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Trump tests negative for virus; Travel ban extended to United Kingdom, Ireland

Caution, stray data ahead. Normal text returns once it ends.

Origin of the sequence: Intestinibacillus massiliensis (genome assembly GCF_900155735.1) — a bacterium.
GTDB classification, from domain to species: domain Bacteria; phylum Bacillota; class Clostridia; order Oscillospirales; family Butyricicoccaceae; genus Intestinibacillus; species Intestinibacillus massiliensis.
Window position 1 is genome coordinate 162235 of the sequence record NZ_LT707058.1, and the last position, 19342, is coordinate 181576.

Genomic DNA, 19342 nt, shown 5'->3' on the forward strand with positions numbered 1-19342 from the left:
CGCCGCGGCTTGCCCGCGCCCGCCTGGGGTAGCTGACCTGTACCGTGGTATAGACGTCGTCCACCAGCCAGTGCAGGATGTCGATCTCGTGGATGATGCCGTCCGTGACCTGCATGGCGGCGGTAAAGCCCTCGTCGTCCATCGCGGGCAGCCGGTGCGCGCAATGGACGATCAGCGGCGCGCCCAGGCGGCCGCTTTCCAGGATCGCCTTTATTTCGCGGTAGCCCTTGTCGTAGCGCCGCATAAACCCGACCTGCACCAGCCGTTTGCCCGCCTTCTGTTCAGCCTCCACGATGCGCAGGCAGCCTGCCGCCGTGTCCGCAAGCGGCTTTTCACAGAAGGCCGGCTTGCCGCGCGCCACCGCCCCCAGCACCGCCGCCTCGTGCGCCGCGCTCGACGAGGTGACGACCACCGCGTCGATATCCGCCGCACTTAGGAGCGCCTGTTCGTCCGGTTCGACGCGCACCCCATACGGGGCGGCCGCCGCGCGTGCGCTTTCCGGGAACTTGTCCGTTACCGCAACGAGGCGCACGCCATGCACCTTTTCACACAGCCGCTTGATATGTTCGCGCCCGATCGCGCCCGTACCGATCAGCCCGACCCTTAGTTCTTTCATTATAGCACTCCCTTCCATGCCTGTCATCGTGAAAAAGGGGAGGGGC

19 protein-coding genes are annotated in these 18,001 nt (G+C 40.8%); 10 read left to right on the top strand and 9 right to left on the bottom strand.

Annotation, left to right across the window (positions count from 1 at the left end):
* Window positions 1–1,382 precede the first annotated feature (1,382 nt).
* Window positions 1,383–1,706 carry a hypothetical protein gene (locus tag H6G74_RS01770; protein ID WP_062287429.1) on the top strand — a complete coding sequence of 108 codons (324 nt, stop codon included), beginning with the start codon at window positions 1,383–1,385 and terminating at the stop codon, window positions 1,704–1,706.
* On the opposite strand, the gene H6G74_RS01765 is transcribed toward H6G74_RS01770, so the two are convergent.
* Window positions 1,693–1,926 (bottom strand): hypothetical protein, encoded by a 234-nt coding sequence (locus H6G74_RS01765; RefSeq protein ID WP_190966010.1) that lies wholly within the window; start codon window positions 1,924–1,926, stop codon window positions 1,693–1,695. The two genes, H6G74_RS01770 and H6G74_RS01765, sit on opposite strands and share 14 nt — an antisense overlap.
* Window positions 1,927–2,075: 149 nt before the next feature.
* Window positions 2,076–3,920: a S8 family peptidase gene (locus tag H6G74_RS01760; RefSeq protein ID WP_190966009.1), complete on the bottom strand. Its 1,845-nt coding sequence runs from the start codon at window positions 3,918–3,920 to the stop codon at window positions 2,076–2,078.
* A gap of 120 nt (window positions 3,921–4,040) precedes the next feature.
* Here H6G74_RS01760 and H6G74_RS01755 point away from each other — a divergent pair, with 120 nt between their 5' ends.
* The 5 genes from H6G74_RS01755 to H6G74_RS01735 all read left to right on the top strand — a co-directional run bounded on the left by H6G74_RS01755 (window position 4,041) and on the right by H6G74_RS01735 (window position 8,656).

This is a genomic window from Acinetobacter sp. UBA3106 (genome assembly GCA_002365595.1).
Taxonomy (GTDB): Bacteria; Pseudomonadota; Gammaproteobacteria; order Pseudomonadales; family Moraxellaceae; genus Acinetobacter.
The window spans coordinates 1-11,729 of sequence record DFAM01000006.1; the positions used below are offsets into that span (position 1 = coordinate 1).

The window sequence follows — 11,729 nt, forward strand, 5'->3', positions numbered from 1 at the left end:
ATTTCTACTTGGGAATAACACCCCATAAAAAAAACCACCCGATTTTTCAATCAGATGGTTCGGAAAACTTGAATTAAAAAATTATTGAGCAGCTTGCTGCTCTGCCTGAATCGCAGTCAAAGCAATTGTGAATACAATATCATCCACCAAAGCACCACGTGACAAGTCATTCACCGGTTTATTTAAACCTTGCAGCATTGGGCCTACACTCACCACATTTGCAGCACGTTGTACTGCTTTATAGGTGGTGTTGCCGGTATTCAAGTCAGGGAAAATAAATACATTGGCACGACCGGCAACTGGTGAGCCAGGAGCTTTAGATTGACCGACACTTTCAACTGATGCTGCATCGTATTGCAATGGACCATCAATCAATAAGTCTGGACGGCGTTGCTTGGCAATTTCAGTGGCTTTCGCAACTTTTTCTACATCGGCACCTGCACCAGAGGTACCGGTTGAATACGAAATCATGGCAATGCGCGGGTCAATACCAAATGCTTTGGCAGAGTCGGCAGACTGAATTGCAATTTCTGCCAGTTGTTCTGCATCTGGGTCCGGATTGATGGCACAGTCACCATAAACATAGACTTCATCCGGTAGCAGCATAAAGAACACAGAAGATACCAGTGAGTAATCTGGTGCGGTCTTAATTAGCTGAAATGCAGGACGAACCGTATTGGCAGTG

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The latest coronavirus news: There are more than 142,000 coronavirus cases in 129 countries and territories, according to the World Health Organization.Nearly 5,400 people have died worldwide.In the United States, there are at least 2,200 cases in 49 states and Washington D.C.At least 51 Americans have died: 37 in Washington state, five in California; two in Florida; one in Colorado, Georgia, Kansas, New Jersey, New York and South Dakota.President Donald Trump declared a state of national emergency in response to the outbreak on Friday.President Trump tests negative for coronavirus, White House saysPresident Donald Trump has tested negative for the coronavirus, according to a statement from the White House.Trump took the test on Friday, he said during a Saturday news conference, after coming into recent contact with two individuals who have tested positive for the virus.”Last night after an in-depth discussion with the president regarding COVID-19 testing, he elected to proceed,” according to the statement about the results released by press secretary Stephanie Grisham with Trump’s permission. “One week after having dinner with the Brazilian delegation in Mar-a-Lago, the president remains symptom-free. I have been in daily contact with the CDC and White House Coronoavirus Task Force, and we are encouraging the implementation of all their best practices for exposure reduction and transmission mitigation.”Americans are waking up to a country under a national emergencyIn many neighborhoods, grocery shelves will be empty. International travel is now heavily restricted. Some church services may be canceled or live streamed this weekend.There won’t be NBA, golf or soccer games to watch. Broadway shows have halted too. And in many states, mass gatherings are outright banned.All but one state have reported positive tests, with more than 2,200 cases across America. At least 51 people have died: 37 in Washington state, which now reports at least 568 cases; five in California, two in Florida, one in Colorado, Georgia, Kansas, New Jersey, New York and South Dakota.On Saturday, New York Gov. Andrew Cuomo confirmed an 82-year-old woman who tested positive for coronavirus died in a New York City hospital Friday, marking the state’s first coronavirus-related deaths. The woman was “long suffering with emphysema,” Cuomo said.During a press briefing with the coronavirus task force Saturday, President Donald Trump announced that he has been tested for coronavirus Friday night. Trump, when asked when he would announce the results, said that the test was sent to a lab and could take a day or two.Ahead of the briefing, a member of the White House physician’s office along with a press aide took the temperatures of members of the press.A journalist was denied entry into the White House press briefing after having a 99.9 fever.White House deputy press secretary Judd Deere said in a statement Saturday that “out of an abundance of caution, temperature checks are now being performed on any individuals who are in close contact with the President and Vice President.”The President said he also had his temperature taken before entering the briefing and that it was normal.Earlier this week, the World Health Organization (WHO) labeled the virus a pandemic, with global cases now topping 142,000.”We cannot say this loudly enough, or clearly enough, or often enough: all countries can still change the course of this pandemic,” WHO Director-General Tedros Adhanom Ghebreyesus said Wednesday.Trump declared the national emergency Friday, freeing up $50 billion in federal resources to combat the outbreaks.”No resource will be spared, nothing whatsoever,” he said.The U.S. has “not reached our peak” in terms of novel coronavirus cases in the country, according to Dr. Anthony Fauci, director of National Institute of Allergy and Infectious Disease, said Saturday in the White House briefing room.Fauci added that there will be more cases and more deaths, primarily among vulnerable older individuals.On testing, Fauci said, “Now it’s all systems go. Let’s look forward,” following the national emergency declaration.PGlmcmFtZSB0aXRsZT0iVVNBIHN0YXRlcyBjaG9yb3BsZXRoIG1hcCBDb3JvbmF2aXJ1cyBjYXNlcyByZXBvcnRlZCBpbiBhdCBsZWFzdCAxNCBzdGF0ZXMiIGFyaWEtZGVzY3JpYmVkYnk9IiIgaWQ9ImRhdGF3cmFwcGVyLWNoYXJ0LUppVmJIIiBzcmM9Imh0dHBzOi8vZGF0YXdyYXBwZXIuZHdjZG4ubmV0L0ppVmJILzcvIiBzY3JvbGxpbmc9Im5vIiBmcmFtZWJvcmRlcj0iMCIgc3R5bGU9IndpZHRoOiAwOyBtaW4td2lkdGg6IDEwMCUgIWltcG9ydGFudDsiIGhlaWdodD0iNDAwIj48L2lmcmFtZT48c2NyaXB0IHR5cGU9InRleHQvamF2YXNjcmlwdCI+KGZ1bmN0aW9uKCkgeyd1c2Ugc3RyaWN0Jzt3aW5kb3cuYWRkRXZlbnRMaXN0ZW5lcignbWVzc2FnZScsIGZ1bmN0aW9uKGV2ZW50KSB7aWYgKHR5cGVvZiBldmVudC5kYXRhWydkYXRhd3JhcHBlci1oZWlnaHQnXSAhPT0gJ3VuZGVmaW5lZCcpIHtmb3IgKHZhciBjaGFydElkIGluIGV2ZW50LmRhdGFbJ2RhdGF3cmFwcGVyLWhlaWdodCddKSB7dmFyIGlmcmFtZSA9IGRvY3VtZW50LmdldEVsZW1lbnRCeUlkKCdkYXRhd3JhcHBlci1jaGFydC0nICsgY2hhcnRJZCkgfHwgZG9jdW1lbnQucXVlcnlTZWxlY3RvcigiaWZyYW1lW3NyYyo9JyIgKyBjaGFydElkICsgIiddIik7aWYgKCFpZnJhbWUpIHtjb250aW51ZTt9aWZyYW1lLnN0eWxlLmhlaWdodCA9IGV2ZW50LmRhdGFbJ2RhdGF3cmFwcGVyLWhlaWdodCddW2NoYXJ0SWRdICsgJ3B4Jzt9fX0pO30pKCk7PC9zY3JpcHQ+Millions more tests available, Trump saysTrump’s announcement came nearly two days after he said he was banning travel from Europe, a restriction his administration later clarified would apply only to foreign nationals and not to American citizens who had been screened prior to entering the United States. The ban, which went into effect yesterday, will be expanded Saturday to include the United Kingdom and Ireland, effective at midnight Monday, Vice President Mike Pence announced during a press conference Saturday. The Trump administration is also considering some domestic travel restrictions, specifically with regards to certain areas hard hit with the coronavirus.Trump did not provide any specifics or a possible timeframe.“We’re working with the states and we’re considering other restrictions,” Trump told reporters during Saturday’s White House news briefing.“We are considering a broad range of measures,” Pence added during the briefing. There are preliminary conversations about halting some air or train travel between some major U.S. cities as a potential additional step going forward. Some flights have already slowed to those places and there’s an expectation that if other hotspots pop up, flights would similarly slow down due to lack of demand, which might mean they don’t need to put formal restrictions in place.In further efforts to curb the spread of the virus, the Trump administration said Friday it was partnering with the private sector to also boost testing capacity — with both more tests and a new method of drive-through testing.The country’s testing system has so far received stark criticism by health officials and residents who say they were turned away despite showing symptoms.Dr. Anthony Fauci, with the National Institutes of Health, said earlier this week the U.S. testing system was failing to meet the public’s needs.”The idea of anybody getting it (a test) easily, the way people in other countries are doing it, we’re not set up for that,” he told a congressional committee Thursday. “Do I think we should be? Yes, but we’re not.”On Friday, Trump said 5 million coronavirus tests would be available within a month, adding American retail executives would be donating resources to facilitate drive-through testing across the country.But those companies later said they had few details on what they could offer or when test kits would be available.Related video: Cities across the U.S. hope to slow coronavirus by ‘flattening the curve’ Meanwhile, facilities in New York, Illinois and Colorado have begun offering drive-through testing.”Drive through testing means people in this community can call a telephone number, make an appointment and then can come to be tested and literally drive through the testing facilities,” New York Gov. Andrew Cuomo said. “It’s not only faster and easier, it’s also smarter and safer because you’re not exposing people who may be positive.”Sports, entertainment, church haltedThe virus has touched every part of American culture.On Capitol Hill, nine U.S. lawmakers are taking steps to self-quarantine after coming into contact with an infected person. And courts across the U.S. are delaying trials due to coronavirus concerns.In New York, The Broadway League said it was suspending shows through April 12.And shows like “The Ellen DeGeneres Show,” “The Daily Show with Trevor Noah,” “Last Week Tonight,” “Jimmy Kimmel Live” and “Real Time with Bill Maher” will all temporarily halt production.The Walt Disney Company also announced its resort in Florida would be closing its doors through the end of the month, along with Disneyland in California.All that as governors across the country banned public gatherings.Cuomo directed events in New York with more than 500 people to be canceled or postponed. In Washington state, Gov. Jay Inslee banned all events with more than 250 people in the state’s largest three counties.Similar guidance was issued in California, Oregon, New Mexico, Ohio and Utah.The NCAA also announced it was canceling March Madness — the biggest annual event in college basketball.Related video: Why ‘social distancing’ and self-quarantine measures save lives during coronavirus outbreakMajor League Baseball, Major League Soccer, U.S. Soccer, the National Hockey League and PGA Tour all canceled events as well. NASCAR announced it was restricting attendance to only “competitors, crews, officials and other necessary personnel to conduct the race.”On Wednesday, the NBA announced it was suspending its season to “determine next steps moving forward in regard to the coronavirus pandemic.” At least two NBA players also tested positive.The Boston Marathon, originally set for April 20, was also postponed to September.Royal Caribbean Cruises is suspending all cruises in the U.S. through April 10, a statement from the cruise line said.All current sailings will end as scheduled and service is expected to resume April 11, the statement said. Worship services are changing their ways too.Earlier this week Kentucky Gov. Andy Beshear recommended churches across the state cancel services over the weekend.”I believe that God gives us wisdom to protect each other and we should do that,” he said. “We have a lot of opportunity for virtual services.”In New York City, live stream traffic has almost doubled in the last week for St. Patrick’s Cathedral, according to an Archdiocese of New York spokeswoman.Employees, children staying home As more residents are encouraged by their state leaders to stay home, major companies have begun rolling out policies for working remotely.On Saturday, Apple announced it was shutting down all stores outside Greater China and encouraged employees who could work remotely to do so. All hourly employees will continue getting paid, Apple CEO Tim Cook said.AT&T, the owner of CNN, also directed employees who can to work from home. The message was similar to the one sent out by other major companies, like Google and Amazon.That means many parents will have to juggle work and family as at least 18 states have announced school closures. At least 21 million students have been affected due to school closures across the country, according to Education Week.Empty grocery aislesAs Americans try to prepare for what’s next, across the country, more and more are faced with empty store shelves.A Massachusetts resident told CNN it took nearly half an hour to check out at the local grocery store, and staff members were reassuring shoppers over the intercom the store would be open all weekend.The co-owner of Morton Williams Supermarkets in New York told CNN Wednesday they saw a 300-400% increase in sales in a day.”As you see here in these shelves, we cannot stock these items quickly enough,” Avi Kaner said.In New York City, Richie Maruffi of Arnold Bread Distributor said he cannot keep bread on the shelves in stores.”The beginning of my week was normal — Monday and Tuesday was normal. Came out here like in the middle of the week, and it just got insane. So, I can’t keep up,” he said. “This week’s pretty much done already. I have to preorder like a week ahead.”Earlier this month, a spokesperson for Walmart told CNN shopping patterns were similar to those “you would see as people prepare for a major storm.”